Another thing that I liked about the movie were the short, touching scenes as the ship was sinking and after it went down. The mother telling her children a story when she knew that they would all die, the elderly couple lying in bed, Garber’s character, Andrews, resetting the clock as he waited for death. There were two scenes that I really loved after the ship went down. The first was the camera shot where it started out on just one person swinging his arms in the water, then expanded to show hundreds of people doing the same. The other was after the lifeboat came back to find all of the people motionless and frozen in the water.
Some of the other parts that I liked are liked by just about everyone, most of them are intense parts. From a technical standpoint, it’s matched by no other movie (and it should be for how much money they spent on it). Watching the boat sink was terrific, people sliding down the deck and bouncing off railings like toys was amazing.
The movie just had so many little things that were so good that after they added up, they made it one of the best movies I’ve seen in a long time.
Well that’s just what I think. I’m also interested in reading some of your other reviews, is there a site or some other place that I might find them?
16 February 1998
David Walsh replies:
Trying to convince someone to like or dislike a particular piece of work is fairly futile. I simply think that life, love and society are far more complicated than Cameron would have us believe. The theme of forbidden love is a potent one, but I don’t think it is explored seriously here. (As possible alternatives see Gun Crazy (1949), directed by Joseph H. Lewis, or They Live by Night (also 1949), directed by Nicholas Ray.) The implication of the film is that, the sinking of the Titanic aside, Jack and Rose face no serious obstacles to happiness. The entire class structure proves to be a minor annoyance.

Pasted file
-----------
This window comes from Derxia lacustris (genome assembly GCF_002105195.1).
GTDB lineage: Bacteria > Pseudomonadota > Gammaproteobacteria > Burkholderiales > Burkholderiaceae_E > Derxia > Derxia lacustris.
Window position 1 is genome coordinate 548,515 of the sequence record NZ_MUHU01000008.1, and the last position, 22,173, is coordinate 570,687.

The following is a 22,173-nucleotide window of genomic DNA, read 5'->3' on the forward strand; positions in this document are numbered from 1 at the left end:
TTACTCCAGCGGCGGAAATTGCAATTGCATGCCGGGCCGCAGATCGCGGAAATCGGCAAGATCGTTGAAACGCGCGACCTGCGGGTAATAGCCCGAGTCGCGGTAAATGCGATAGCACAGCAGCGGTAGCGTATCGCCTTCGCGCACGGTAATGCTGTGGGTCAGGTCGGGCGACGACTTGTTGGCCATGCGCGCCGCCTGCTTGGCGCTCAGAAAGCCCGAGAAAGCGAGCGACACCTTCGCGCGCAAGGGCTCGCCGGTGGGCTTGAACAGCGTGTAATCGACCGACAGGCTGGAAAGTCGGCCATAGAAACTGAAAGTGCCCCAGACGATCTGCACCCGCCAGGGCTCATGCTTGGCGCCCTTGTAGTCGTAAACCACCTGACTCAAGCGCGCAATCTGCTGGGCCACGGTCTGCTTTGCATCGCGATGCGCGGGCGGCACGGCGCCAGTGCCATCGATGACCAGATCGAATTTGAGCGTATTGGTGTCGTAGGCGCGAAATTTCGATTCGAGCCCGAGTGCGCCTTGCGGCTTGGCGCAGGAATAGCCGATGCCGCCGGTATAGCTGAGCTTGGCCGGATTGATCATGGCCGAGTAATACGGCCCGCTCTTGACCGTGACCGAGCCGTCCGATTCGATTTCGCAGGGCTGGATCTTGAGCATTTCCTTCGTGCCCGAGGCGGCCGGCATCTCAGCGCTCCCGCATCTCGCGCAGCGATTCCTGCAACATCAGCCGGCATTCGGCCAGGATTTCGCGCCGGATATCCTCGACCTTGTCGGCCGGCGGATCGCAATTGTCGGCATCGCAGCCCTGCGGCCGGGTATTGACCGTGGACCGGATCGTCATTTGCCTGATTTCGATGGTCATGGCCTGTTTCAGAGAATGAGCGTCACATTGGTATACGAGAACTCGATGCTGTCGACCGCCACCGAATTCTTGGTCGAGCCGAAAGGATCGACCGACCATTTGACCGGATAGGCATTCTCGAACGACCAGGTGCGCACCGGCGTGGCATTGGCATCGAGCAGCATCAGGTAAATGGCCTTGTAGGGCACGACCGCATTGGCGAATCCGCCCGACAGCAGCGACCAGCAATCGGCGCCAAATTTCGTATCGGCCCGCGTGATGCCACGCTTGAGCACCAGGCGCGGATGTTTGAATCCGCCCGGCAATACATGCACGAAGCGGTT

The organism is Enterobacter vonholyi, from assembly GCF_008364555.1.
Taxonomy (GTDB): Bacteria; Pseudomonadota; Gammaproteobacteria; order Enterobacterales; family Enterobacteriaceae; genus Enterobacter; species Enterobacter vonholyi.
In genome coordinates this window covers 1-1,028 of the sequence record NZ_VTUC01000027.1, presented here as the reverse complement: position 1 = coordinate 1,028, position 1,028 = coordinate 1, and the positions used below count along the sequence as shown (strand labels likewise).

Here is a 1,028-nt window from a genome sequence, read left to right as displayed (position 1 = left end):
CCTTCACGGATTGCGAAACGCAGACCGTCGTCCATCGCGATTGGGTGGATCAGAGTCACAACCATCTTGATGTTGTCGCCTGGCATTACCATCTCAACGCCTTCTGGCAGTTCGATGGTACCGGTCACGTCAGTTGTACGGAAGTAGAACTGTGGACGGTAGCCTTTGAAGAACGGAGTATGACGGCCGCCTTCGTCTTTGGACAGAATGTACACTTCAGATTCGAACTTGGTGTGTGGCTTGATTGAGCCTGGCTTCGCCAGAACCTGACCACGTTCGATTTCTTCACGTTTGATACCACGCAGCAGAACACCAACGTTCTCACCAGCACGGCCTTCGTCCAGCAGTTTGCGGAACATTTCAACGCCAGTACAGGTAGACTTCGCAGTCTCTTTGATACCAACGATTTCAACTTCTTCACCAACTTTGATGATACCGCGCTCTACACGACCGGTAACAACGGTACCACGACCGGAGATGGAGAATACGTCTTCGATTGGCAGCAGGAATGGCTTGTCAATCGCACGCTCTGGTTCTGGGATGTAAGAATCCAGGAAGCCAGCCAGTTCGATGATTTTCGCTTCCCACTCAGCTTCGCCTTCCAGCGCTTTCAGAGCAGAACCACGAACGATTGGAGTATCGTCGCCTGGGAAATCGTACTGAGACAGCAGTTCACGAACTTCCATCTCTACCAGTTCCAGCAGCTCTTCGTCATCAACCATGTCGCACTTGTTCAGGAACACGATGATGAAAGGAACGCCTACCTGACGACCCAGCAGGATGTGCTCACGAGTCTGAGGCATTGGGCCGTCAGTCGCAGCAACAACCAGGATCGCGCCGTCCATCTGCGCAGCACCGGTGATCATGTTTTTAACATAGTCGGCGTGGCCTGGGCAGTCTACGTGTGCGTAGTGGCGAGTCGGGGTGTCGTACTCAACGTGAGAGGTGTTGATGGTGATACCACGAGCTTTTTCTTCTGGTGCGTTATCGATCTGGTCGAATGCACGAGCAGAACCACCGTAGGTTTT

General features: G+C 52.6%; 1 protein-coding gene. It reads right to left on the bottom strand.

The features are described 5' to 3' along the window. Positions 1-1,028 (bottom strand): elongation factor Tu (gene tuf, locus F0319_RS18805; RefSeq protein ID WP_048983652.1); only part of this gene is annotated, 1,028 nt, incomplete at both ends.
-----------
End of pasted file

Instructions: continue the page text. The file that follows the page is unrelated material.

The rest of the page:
We are led to believe that this girl’s upbringing can simply be thrown off as you would change a shirt. I think this is a ludicrous notion. The Dawson character is no more convincing. Look at the real lives of bohemian artists—Jack London, for example. A great deal of pain, defeat, frustration.
Society represents a real problem to love and art. Cameron simply sidesteps all the difficult issues; his film feeds into existing illusions and banalities: “You can do anything you want,” “The only thing holding you back is yourself,” “Everything is up to the individual,” etc. I think these conceptions are misleading and wrong.
Even truly to ‘be yourself’ requires a titanic (if you’ll pardon the usage of the word) struggle against traditions and social relationships which exist independently of the individual and have to be more or less consciously grasped. Cameron, who has a successful career and made lots of money, inevitably avoids these problems. He is essentially pleased with life and himself. Society has rewarded his shallow, pragmatic approach to things, so he projects that into a general principle. But does the message of the film hold true?
These are just a few thoughts.
You can find some of my film reviews and other comments on artistic problems at www.wsws.org. Let me know what you think.
16 February 1998